Ron Paul: “It’s deeply troubling that so many in the news media and in both political parties attack the efforts of whistle-blowers and those who publish their revelations. These individuals risk it all, not for their own wealth and glory, but to inform us of what is being done to us and in our name. Their releases are both heroic and pro-American.”
Julian Assange is a dangerous person, in words and deeds—dangerous to those who constantly make a killing from war, vast inequities and plunder of the planet.
Courage Foundation is an important vehicle for the effort to overcome the surveillance and other abuses of the security state, including the abusive dragnet searches of the NSA.
Before his untimely death, “hacktivist” Aaron Swartz was working on a project called “DeadDrop,” a WikiLeaks-style submission system in which whistleblowers could leak information to journalists and retain their anonymity. The program was not quite ready for prime time when Swartz died, as a number of kinks in the software remained. However, other freedom-of-information activists have taken up the cause. This week, the Freedom of the Press Foundation announced it has taken on the new project, which it renamed “SecureDrop.” RT web producer Andrew Blake describes how news organizations will use SecureDrop and how the program works.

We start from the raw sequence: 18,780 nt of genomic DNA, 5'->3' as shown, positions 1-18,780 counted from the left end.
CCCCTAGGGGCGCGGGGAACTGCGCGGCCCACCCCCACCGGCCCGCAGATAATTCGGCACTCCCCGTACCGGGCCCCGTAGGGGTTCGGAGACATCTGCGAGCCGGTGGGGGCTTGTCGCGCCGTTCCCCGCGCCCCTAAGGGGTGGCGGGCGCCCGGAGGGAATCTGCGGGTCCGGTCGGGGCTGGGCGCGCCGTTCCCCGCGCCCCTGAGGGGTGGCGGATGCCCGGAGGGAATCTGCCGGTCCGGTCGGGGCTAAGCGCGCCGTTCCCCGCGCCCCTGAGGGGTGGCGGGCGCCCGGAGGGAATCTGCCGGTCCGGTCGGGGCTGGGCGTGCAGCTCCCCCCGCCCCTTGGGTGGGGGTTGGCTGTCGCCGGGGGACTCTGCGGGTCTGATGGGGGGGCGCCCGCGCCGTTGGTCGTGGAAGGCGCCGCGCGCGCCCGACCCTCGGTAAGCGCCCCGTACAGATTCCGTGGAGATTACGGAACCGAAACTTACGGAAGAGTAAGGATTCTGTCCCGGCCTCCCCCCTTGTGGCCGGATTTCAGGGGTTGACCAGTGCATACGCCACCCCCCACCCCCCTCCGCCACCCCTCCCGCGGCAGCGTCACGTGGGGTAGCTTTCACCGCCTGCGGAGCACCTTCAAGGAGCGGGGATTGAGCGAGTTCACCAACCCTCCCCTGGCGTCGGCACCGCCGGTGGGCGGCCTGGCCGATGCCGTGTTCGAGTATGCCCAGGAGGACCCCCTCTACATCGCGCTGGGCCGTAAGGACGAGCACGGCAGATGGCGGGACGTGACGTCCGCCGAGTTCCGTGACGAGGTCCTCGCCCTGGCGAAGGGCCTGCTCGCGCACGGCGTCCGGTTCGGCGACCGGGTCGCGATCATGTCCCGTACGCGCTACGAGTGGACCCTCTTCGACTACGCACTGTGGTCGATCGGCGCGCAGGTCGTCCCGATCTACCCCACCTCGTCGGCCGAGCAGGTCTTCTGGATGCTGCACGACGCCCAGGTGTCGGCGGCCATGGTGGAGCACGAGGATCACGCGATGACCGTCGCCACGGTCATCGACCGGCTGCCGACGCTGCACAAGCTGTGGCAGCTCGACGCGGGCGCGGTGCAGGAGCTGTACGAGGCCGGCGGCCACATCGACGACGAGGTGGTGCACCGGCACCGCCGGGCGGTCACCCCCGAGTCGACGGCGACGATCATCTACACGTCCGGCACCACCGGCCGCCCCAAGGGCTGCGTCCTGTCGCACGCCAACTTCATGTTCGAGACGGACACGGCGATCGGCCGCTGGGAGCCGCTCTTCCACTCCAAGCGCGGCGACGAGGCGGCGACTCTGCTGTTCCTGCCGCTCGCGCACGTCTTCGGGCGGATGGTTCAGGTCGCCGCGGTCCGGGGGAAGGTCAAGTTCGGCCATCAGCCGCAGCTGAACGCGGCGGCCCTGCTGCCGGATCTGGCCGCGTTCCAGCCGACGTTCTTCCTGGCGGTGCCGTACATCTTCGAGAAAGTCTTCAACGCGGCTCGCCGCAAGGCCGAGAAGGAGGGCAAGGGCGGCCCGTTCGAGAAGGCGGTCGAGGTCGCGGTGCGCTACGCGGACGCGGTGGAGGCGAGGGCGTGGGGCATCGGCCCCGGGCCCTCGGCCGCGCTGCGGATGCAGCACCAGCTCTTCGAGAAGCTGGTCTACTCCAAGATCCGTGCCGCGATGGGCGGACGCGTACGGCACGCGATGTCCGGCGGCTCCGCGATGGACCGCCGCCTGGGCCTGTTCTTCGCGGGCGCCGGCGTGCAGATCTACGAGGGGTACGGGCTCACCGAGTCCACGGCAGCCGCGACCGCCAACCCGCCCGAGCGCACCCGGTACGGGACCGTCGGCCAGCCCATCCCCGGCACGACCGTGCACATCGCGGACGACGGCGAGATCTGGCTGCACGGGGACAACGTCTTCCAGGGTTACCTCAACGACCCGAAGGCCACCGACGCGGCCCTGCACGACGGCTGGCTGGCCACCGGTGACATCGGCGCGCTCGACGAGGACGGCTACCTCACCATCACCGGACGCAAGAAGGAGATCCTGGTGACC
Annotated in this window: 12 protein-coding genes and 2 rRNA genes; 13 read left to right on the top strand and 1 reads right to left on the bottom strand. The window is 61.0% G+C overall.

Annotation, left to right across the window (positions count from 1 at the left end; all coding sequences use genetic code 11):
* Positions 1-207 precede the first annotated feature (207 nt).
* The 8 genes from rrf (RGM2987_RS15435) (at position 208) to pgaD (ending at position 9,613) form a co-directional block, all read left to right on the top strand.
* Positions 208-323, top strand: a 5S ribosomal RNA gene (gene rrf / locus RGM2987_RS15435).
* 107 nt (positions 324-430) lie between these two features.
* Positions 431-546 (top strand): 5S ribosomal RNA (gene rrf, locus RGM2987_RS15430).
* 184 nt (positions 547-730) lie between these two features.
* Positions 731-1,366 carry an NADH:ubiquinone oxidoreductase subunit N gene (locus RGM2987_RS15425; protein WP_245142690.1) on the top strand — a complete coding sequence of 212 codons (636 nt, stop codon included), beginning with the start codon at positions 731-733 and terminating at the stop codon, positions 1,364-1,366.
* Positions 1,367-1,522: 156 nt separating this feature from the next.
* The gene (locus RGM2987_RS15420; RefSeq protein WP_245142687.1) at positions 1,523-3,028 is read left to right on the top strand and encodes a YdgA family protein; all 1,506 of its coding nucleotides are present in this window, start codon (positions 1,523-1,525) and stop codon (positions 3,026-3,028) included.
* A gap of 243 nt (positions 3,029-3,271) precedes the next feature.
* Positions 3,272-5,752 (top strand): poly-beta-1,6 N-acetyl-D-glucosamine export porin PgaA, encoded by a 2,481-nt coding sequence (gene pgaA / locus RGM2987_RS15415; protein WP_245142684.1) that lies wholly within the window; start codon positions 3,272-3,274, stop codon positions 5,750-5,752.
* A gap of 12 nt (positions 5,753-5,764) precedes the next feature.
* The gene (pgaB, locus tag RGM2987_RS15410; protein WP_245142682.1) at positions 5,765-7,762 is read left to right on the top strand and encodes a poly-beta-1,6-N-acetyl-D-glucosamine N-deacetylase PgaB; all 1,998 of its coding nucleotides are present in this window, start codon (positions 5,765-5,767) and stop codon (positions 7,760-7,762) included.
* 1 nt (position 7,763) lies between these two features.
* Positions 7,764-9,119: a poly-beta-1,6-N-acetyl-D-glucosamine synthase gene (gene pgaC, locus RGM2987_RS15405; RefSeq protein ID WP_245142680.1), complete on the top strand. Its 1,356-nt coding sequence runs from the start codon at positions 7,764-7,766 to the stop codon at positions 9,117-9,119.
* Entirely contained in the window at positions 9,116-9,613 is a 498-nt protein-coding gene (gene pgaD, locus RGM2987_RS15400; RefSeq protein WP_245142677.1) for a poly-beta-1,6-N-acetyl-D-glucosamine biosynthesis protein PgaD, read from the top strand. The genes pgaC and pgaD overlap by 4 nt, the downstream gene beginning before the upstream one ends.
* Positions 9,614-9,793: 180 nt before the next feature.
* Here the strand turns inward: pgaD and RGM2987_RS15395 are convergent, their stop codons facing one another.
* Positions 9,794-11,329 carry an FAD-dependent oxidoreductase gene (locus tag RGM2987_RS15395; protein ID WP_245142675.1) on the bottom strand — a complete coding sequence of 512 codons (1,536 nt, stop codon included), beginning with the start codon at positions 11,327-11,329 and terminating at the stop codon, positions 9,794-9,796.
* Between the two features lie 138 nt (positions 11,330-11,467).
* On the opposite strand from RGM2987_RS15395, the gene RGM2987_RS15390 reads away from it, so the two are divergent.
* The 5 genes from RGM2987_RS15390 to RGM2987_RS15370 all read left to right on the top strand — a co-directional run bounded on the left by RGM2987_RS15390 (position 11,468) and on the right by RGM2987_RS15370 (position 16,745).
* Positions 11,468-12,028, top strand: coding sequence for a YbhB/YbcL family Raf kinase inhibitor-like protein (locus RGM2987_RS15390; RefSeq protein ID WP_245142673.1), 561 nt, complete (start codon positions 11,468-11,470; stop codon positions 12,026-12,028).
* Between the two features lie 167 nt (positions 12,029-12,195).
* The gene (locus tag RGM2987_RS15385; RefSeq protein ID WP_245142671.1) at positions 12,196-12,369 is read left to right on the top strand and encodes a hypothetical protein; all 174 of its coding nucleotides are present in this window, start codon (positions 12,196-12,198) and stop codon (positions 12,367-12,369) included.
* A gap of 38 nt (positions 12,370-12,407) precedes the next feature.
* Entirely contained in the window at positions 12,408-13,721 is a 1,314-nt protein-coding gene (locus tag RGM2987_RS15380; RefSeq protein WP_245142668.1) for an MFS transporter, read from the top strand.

The government should be accountable to the citizens, not the other way around. Whistleblowers play an important role in making sure the people know when the government is doing things it shouldn’t do.
The Washington Post, the pre-Politiconewsletter of choice for The Political Establishment, has the worst opinion sectionin America.
Whistleblowers Bradley Manning and Edward Snowden have both similarities and differences that are noteworthy. These two men are similar in some superficial ways: their young ages, middle-class backgrounds. But let’s go below the surface.